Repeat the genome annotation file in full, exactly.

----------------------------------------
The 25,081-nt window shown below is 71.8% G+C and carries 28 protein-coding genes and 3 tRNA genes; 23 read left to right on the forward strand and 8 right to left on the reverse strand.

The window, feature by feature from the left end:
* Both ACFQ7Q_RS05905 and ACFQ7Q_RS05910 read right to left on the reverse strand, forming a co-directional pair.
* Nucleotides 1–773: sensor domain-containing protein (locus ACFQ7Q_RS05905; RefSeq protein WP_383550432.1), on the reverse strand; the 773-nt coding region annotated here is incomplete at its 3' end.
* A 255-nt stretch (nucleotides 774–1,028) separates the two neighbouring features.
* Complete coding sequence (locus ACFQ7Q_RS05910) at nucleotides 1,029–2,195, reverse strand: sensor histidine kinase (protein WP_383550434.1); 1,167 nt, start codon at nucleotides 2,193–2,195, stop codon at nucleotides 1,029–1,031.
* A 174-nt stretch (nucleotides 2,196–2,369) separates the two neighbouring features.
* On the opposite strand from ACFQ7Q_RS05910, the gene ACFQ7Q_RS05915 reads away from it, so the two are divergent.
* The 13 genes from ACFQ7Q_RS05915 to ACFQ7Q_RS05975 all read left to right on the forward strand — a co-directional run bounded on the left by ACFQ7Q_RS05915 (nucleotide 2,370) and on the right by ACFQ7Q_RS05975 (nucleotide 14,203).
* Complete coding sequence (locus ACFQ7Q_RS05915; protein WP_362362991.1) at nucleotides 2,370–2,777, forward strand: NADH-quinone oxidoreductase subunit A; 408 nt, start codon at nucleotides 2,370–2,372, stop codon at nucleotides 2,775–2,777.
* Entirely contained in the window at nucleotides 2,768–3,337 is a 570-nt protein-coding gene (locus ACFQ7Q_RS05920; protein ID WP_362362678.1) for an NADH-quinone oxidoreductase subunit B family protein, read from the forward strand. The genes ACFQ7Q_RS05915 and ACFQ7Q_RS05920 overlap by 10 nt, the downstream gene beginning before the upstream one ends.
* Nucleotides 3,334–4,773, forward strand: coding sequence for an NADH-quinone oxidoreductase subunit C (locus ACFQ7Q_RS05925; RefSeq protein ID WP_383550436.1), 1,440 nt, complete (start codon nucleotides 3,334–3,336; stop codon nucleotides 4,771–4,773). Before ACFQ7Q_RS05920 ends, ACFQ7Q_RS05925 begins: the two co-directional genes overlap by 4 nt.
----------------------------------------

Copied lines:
The 25,081-nt window shown below is 71.8% G+C and carries 28 protein-coding genes and 3 tRNA genes; 23 read left to right on the forward strand and 8 right to left on the reverse strand.

The window, feature by feature from the left end:
* Both ACFQ7Q_RS05905 and ACFQ7Q_RS05910 read right to left on the reverse strand, forming a co-directional pair.
* Nucleotides 1–773: sensor domain-containing protein (locus ACFQ7Q_RS05905; RefSeq protein WP_383550432.1), on the reverse strand; the 773-nt coding region annotated here is incomplete at its 3' end.
* A 255-nt stretch (nucleotides 774–1,028) separates the two neighbouring features.
* Complete coding sequence (locus ACFQ7Q_RS05910) at nucleotides 1,029–2,195, reverse strand: sensor histidine kinase (protein WP_383550434.1); 1,167 nt, start codon at nucleotides 2,193–2,195, stop codon at nucleotides 1,029–1,031.
* A 174-nt stretch (nucleotides 2,196–2,369) separates the two neighbouring features.
* On the opposite strand from ACFQ7Q_RS05910, the gene ACFQ7Q_RS05915 reads away from it, so the two are divergent.
* The 13 genes from ACFQ7Q_RS05915 to ACFQ7Q_RS05975 all read left to right on the forward strand — a co-directional run bounded on the left by ACFQ7Q_RS05915 (nucleotide 2,370) and on the right by ACFQ7Q_RS05975 (nucleotide 14,203).
* Complete coding sequence (locus ACFQ7Q_RS05915; protein WP_362362991.1) at nucleotides 2,370–2,777, forward strand: NADH-quinone oxidoreductase subunit A; 408 nt, start codon at nucleotides 2,370–2,372, stop codon at nucleotides 2,775–2,777.
* Entirely contained in the window at nucleotides 2,768–3,337 is a 570-nt protein-coding gene (locus ACFQ7Q_RS05920; protein ID WP_362362678.1) for an NADH-quinone oxidoreductase subunit B family protein, read from the forward strand. The genes ACFQ7Q_RS05915 and ACFQ7Q_RS05920 overlap by 10 nt, the downstream gene beginning before the upstream one ends.
* Nucleotides 3,334–4,773, forward strand: coding sequence for an NADH-quinone oxidoreductase subunit C (locus ACFQ7Q_RS05925; RefSeq protein ID WP_383550436.1), 1,440 nt, complete (start codon nucleotides 3,334–3,336; stop codon nucleotides 4,771–4,773). Before ACFQ7Q_RS05920 ends, ACFQ7Q_RS05925 begins: the two co-directional genes overlap by 4 nt.